Animal Health Diagnostic Center

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New York State Cattle Health Assurance Program


herd health Farm-specific herd health plans are good preventive medicine

Herd Health


Welcome to the Doe Farm

Doe Farm

Lactating Cows

Lactating barn75 Hostein milking cows are housed in the conventional tie-stall barn constructed in the 50s. Concrete beds are 58” in length and fresh wood chips from a local saw mill are used for bedding. The water cups are original equipment and are in constant need of repair. Two small wall fans are located on one end of the barn, drawing air over the calf pen to the outside. Hay shoots are left open and windows are ‘cracked’ to help deliver fresh air in the winter.

Wood chipsAnimals seem to do a lot of coughing in the winter so they like to keep the barn comfortable (~62°F) in an attempt to reduce cold stress on the cows. The milkers prefer working in the barn at that temperature also.

Cows are milked twice daily using a 1½ inch pipeline system with up to four units operating concurrently and on one side of the milking row or the other. Milking times may vary up to +/– two hours and ocytocin is used on a regular basis to encourage milk let down (most cows are given between ½ to 1 cc in the milk vein prior to being milked). The herd is on test (DHIA), which includes individual cow somatic cell counts. However, records are reviewed primarily for pedigree information. The BTSCC averages about 250,000 but does spike to ~500,000 on occasion. It is conjectured that since high BTSCCs seem to occur when they have a few cows develop 'hot mastitis' that this is the most likely cause of the periodic elevation of the BTSCC. Within the past 4 or 5 years there have been a few episodes where the raw plate count jumped over 50,000.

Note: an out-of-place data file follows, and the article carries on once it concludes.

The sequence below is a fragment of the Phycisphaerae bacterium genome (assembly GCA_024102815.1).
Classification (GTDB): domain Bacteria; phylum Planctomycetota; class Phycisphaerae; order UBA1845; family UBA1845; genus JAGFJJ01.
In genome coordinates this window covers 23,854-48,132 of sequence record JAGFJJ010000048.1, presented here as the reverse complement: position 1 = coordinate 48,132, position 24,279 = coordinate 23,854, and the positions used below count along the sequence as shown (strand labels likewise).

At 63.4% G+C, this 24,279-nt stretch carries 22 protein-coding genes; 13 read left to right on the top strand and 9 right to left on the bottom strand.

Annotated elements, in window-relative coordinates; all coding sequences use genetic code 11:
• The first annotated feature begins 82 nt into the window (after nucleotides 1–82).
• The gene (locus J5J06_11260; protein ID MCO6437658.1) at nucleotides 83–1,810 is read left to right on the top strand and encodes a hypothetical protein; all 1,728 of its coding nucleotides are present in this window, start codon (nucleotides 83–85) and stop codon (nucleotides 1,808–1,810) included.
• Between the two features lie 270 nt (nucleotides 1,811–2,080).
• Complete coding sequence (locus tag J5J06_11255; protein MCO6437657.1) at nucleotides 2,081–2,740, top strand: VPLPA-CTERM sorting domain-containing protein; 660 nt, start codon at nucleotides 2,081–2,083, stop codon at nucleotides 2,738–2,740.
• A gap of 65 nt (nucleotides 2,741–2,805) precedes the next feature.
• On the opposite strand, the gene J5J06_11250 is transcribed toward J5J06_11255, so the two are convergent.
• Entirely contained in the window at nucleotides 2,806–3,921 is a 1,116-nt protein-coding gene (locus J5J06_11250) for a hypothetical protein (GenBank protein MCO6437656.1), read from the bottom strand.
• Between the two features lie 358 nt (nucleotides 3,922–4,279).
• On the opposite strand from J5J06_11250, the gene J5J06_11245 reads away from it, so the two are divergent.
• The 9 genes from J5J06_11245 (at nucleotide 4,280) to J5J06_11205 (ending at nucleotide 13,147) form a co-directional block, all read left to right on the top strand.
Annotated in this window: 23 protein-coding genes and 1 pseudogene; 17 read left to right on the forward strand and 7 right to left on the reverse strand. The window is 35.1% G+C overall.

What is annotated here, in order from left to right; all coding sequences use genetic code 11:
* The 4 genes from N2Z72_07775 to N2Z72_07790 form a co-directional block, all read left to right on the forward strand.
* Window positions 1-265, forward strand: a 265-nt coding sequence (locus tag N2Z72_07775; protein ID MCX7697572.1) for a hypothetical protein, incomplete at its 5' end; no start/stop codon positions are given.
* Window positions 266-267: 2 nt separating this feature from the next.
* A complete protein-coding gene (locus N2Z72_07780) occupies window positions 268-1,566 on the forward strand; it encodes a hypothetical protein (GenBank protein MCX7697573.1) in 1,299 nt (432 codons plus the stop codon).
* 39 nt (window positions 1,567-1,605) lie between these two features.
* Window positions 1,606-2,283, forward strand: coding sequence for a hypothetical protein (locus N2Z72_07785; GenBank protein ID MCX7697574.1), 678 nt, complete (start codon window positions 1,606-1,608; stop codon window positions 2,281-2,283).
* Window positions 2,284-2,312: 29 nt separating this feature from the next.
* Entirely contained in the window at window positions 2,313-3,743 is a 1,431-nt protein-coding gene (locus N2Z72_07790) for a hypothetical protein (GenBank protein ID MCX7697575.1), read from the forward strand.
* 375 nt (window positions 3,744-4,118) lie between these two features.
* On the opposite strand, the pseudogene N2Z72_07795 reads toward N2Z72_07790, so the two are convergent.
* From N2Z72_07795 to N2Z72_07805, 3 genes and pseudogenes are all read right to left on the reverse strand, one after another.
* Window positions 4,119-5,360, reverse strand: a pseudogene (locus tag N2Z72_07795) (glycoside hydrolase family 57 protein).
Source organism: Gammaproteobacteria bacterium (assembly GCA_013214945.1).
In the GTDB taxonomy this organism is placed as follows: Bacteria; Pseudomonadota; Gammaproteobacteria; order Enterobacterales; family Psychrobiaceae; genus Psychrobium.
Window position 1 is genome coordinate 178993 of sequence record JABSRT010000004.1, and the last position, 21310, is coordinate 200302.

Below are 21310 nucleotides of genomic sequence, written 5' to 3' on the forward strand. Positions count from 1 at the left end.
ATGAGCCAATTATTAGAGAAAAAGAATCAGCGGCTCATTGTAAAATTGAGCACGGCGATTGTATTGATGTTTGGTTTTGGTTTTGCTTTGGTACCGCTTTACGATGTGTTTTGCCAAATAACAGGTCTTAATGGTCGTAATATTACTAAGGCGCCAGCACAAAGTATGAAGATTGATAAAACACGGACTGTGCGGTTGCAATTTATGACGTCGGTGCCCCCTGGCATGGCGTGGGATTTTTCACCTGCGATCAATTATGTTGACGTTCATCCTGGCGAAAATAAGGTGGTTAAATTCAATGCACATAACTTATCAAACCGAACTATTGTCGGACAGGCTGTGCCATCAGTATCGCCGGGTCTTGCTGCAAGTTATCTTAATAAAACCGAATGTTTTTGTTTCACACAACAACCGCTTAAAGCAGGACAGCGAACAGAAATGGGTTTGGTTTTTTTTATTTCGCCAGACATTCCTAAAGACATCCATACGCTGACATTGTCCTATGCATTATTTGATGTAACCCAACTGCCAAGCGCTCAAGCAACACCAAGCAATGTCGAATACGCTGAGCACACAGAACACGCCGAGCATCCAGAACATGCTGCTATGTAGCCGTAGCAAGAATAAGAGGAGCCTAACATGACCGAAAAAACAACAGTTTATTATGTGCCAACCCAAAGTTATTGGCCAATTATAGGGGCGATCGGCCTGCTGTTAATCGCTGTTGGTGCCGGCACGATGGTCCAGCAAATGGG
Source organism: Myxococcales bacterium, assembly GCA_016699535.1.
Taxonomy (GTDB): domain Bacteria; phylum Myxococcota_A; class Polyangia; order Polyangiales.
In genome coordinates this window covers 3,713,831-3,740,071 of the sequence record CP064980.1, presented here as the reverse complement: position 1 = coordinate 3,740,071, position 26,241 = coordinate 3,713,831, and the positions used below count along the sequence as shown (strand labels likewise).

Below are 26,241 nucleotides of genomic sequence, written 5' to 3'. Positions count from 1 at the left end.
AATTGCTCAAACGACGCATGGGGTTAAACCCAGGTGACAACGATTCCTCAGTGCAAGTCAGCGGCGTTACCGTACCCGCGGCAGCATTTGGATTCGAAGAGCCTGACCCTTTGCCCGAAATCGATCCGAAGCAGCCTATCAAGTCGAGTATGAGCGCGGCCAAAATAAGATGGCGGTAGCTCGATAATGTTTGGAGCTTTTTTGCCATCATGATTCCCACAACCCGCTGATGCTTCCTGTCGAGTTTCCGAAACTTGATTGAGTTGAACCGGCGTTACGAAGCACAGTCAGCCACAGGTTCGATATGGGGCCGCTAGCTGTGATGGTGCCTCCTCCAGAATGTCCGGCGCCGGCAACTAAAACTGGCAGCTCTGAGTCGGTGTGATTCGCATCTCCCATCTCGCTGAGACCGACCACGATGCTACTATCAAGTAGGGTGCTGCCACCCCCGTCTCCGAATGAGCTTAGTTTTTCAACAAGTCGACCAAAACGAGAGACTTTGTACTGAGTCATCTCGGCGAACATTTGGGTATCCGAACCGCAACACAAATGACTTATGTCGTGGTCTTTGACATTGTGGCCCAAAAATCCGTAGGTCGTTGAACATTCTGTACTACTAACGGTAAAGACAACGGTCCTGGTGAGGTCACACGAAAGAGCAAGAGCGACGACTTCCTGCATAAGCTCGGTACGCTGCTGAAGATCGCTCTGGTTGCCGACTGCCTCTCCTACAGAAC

OxytocinA technician from the milking equipment dealer could not identify a problem with the milking equipment. They believe they have a higher incidence of displaced abomasom and retained placenta than they should.The herd veterinarian examines cows for pregnancy and reproductive health every 6 weeks in the winter but less often during the remainder of the year. Cows are dried off and kept in the milking barn. At drying off they are fed low quality hay and 'some corn silage.' About a week from calving 'a little grain' is added to the diet.

Cows are identified with metal DHIA tags and neck chain tags. The neck chains are switched to other animals when cows leave the herd. The herd is 'mostly closed' with the exception being an occasional purchase of a registered cow or heifer and replacement of the bull when he gets mean. Most cows and heifers are bred using the herd bull. Cows and heifers are purchased as a means to help achieve their goal of selling registered dairy stock, including bulls, on domestic and international markets.

The herd is vaccinated once yearly, as time permits. Products are purchased from the local farm supply truck and are kept in a cabinet outside the milkhouse, within the barn. Cows are noted as treated on a calendar that is hung next to the milk house door. Individual treatment records are not maintained. On two occasions in the past five years an antibiotic residue has been identified in their bulk tank milk. One animal, sold for beef within the past year, was identified with a violative antibiotic residue. The owners are convinced that the beef residue was an error on the part of the packing plant as they do not use (and, in fact, have never heard of) the antibiotic that was identified. The herd veterinarian says that the drug identified at the plant was never dispensed by him or through his office.

Miscellaneous Farm Practices:

  • There is no forage testing done on the farm. A high and a low group diet is fed via a mixing cart. Corn meal is added (top dressed) to the high group's ration.
  • Farm dogs have free access to all farm facilities.
  • Employees and family members consume milk from the bulk tank as well as neighbors that purchase milk.
  • The rendering truck pulls up at the opposite end of the barn from the sick pen. The driver walks past the calves and through the barn to the sick/maternity pen.

Management Areas of the Doe Farm: